Help to snap her out of the negative thoughts at times and i never point out her mistakes because we noticed early on that it just upsets her. I remind her i make mistakes like that all the time.
Good luck to you both and i hope for all great days!!
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What I see with Mom is that as long as she is talking without interruption, she sounds perfectly normal. When you ask her a question, then the memory circuits fail. Waking up is like asking her a question: Is it morning or night? She cannot tell. As for meds, mom can't remember what she took or when. That is why she is at Assisted Living where the staff handles her medication and tells her what day and time it is. They reassure her.
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It is difficult for us carers to accept LO's mind is damaged by the Disease. Not only is memory damaged their ability to process thoughts is impaired. It is frightening and frustrating how behaviors flicker in and out. The damage is always there, how it hits comes and goes

You really need to know correct dementia diagnosis

Alzheimer's disease and dementia,

there is a distinct difference, other dementias: Vascular dementia, Parkinson's disease, dementia with Lewy Bodies and Frontotemporaldementia. Some causes of dementia are treatable and evenreversible. source:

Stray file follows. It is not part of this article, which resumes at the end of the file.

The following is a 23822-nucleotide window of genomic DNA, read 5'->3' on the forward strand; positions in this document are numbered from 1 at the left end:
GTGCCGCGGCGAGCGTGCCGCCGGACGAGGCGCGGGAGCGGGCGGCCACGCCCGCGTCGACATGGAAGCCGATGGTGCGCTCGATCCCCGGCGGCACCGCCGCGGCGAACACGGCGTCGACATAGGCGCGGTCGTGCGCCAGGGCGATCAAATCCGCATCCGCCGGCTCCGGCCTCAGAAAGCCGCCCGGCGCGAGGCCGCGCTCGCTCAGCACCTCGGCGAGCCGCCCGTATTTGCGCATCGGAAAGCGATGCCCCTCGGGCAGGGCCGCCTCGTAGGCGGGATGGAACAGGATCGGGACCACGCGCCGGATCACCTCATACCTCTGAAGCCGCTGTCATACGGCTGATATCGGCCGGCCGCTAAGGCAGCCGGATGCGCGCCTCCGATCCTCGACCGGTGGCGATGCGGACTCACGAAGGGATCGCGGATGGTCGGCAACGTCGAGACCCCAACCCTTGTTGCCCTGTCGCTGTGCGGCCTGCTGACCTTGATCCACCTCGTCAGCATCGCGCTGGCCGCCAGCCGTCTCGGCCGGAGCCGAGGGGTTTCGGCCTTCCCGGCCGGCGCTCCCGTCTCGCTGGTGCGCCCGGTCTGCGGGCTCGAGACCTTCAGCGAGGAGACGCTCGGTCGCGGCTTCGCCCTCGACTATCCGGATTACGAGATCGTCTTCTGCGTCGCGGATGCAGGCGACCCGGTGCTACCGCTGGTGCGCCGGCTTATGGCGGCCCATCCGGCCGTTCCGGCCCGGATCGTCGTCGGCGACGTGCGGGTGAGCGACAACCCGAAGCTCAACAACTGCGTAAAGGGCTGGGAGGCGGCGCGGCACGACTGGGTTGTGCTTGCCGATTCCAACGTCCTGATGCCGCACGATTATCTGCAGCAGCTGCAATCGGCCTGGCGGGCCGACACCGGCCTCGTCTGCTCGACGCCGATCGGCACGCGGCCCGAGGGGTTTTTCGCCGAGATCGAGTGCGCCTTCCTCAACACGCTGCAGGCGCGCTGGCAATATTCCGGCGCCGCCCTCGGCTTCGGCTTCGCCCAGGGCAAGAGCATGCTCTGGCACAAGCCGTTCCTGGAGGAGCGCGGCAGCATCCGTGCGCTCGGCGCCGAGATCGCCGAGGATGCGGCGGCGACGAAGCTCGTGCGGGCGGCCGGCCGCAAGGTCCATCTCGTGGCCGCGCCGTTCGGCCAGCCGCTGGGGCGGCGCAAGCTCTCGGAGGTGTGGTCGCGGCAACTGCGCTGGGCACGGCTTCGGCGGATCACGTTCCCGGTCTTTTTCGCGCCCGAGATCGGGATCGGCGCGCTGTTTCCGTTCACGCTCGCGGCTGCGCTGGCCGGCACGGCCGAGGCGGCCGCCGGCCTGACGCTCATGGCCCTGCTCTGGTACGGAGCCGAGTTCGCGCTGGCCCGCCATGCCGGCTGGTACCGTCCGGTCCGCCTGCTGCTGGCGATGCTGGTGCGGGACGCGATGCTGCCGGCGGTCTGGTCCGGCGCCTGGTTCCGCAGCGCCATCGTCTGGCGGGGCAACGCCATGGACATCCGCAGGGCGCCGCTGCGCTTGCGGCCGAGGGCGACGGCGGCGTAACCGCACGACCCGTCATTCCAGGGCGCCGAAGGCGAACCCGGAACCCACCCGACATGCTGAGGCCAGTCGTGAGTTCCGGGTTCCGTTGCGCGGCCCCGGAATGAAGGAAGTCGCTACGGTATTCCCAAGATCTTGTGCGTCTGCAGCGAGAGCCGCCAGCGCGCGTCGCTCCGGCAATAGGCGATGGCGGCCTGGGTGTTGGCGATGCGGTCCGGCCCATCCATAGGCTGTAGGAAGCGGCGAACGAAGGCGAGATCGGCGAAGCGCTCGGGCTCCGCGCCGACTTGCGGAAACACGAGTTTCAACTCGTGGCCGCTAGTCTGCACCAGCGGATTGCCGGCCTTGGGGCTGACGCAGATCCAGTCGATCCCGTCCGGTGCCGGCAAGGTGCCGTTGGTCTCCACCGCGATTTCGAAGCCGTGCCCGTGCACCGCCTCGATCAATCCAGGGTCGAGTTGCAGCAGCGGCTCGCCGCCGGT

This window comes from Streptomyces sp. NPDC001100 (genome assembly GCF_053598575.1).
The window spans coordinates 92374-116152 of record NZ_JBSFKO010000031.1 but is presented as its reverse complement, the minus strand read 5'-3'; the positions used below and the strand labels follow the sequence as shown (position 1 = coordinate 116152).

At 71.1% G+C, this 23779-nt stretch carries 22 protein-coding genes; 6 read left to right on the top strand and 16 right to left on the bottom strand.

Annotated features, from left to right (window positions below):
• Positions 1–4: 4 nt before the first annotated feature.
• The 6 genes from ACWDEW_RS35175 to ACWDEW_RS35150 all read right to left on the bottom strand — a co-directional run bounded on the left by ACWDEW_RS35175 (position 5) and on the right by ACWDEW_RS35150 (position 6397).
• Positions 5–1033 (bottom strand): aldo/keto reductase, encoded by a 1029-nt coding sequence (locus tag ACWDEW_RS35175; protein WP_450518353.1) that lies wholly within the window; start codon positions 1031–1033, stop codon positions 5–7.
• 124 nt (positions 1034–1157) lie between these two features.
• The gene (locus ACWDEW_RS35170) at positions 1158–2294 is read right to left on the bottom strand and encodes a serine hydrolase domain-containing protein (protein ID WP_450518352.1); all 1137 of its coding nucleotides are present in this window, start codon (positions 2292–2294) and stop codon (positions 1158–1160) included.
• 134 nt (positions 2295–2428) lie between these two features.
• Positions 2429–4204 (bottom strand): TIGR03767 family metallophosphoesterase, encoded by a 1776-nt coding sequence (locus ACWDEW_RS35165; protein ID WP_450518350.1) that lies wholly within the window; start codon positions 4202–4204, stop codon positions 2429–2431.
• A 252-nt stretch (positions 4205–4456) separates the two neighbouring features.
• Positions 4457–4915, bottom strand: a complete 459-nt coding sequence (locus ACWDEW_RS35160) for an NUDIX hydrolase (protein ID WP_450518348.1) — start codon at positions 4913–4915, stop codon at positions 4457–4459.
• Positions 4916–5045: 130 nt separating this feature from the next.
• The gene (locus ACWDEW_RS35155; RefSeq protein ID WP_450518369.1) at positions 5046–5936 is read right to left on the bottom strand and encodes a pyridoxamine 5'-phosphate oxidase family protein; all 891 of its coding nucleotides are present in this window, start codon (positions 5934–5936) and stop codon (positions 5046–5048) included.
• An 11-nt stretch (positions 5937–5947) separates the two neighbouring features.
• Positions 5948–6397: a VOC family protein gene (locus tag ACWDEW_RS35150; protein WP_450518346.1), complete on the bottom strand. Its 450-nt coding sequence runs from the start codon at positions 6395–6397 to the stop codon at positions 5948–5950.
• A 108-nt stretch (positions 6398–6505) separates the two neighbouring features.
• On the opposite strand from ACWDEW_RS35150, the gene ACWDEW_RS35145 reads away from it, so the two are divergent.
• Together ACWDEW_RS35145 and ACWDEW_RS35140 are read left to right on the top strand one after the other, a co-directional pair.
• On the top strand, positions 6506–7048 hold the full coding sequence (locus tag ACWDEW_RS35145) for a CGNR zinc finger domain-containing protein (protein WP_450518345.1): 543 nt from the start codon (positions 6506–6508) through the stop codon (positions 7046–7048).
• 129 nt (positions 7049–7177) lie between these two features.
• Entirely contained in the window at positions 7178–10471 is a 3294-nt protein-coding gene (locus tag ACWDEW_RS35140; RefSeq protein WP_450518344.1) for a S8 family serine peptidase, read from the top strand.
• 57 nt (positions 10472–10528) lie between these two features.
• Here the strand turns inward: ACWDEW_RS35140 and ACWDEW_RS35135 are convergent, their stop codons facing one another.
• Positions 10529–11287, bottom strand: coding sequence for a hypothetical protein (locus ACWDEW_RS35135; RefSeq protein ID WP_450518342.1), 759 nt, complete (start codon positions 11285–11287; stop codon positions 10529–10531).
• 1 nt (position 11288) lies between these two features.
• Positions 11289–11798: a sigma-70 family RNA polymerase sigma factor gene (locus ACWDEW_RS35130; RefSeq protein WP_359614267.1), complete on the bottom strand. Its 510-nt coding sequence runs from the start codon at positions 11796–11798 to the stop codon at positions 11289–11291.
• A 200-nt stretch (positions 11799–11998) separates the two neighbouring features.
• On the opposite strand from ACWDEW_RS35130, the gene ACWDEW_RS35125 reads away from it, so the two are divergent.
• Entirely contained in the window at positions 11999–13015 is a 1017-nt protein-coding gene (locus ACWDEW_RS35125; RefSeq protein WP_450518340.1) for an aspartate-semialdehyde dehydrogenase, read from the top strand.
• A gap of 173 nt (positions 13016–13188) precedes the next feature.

Mayo Clinic tinyurl/qdgj9g .
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Dementia Definition By Mayo Clinic staff
Dementia isn't a specific disease. Instead, dementia describes a group of symptoms affecting intellectual and social abilities severely enough to interfere with daily functioning. Many causes of dementia symptoms exist. Alzheimer's disease is the most common cause of a progressive dementia.
.....
Memory loss generally occurs in dementia, but memory loss alone doesn't mean you have dementia.
Dementia indicates problems with at least two brain functions, such as memory loss and impaired judgment or language. Dementia can make you confused and unable to remember people and names. You also may experience changes in personality and
social behavior.
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Its amazing how it comes agoes at times, I think it must have to be due to depression not that I am saying take any pills, but you make them smile and it will bring them back sometimes, just keep em talking. But this is often a rare event. H*ll it was rare with my X wife when she was forty. One time she mentally left me for months and then once morning on the way to the office she asked how long have I been gone, I said honey you are back wow, I love you. You have been gone for six months, she said wow thats the longest time and I said it was. She left soon after and that was the end, she never returned for more than a few seconds after that. She was my beauty.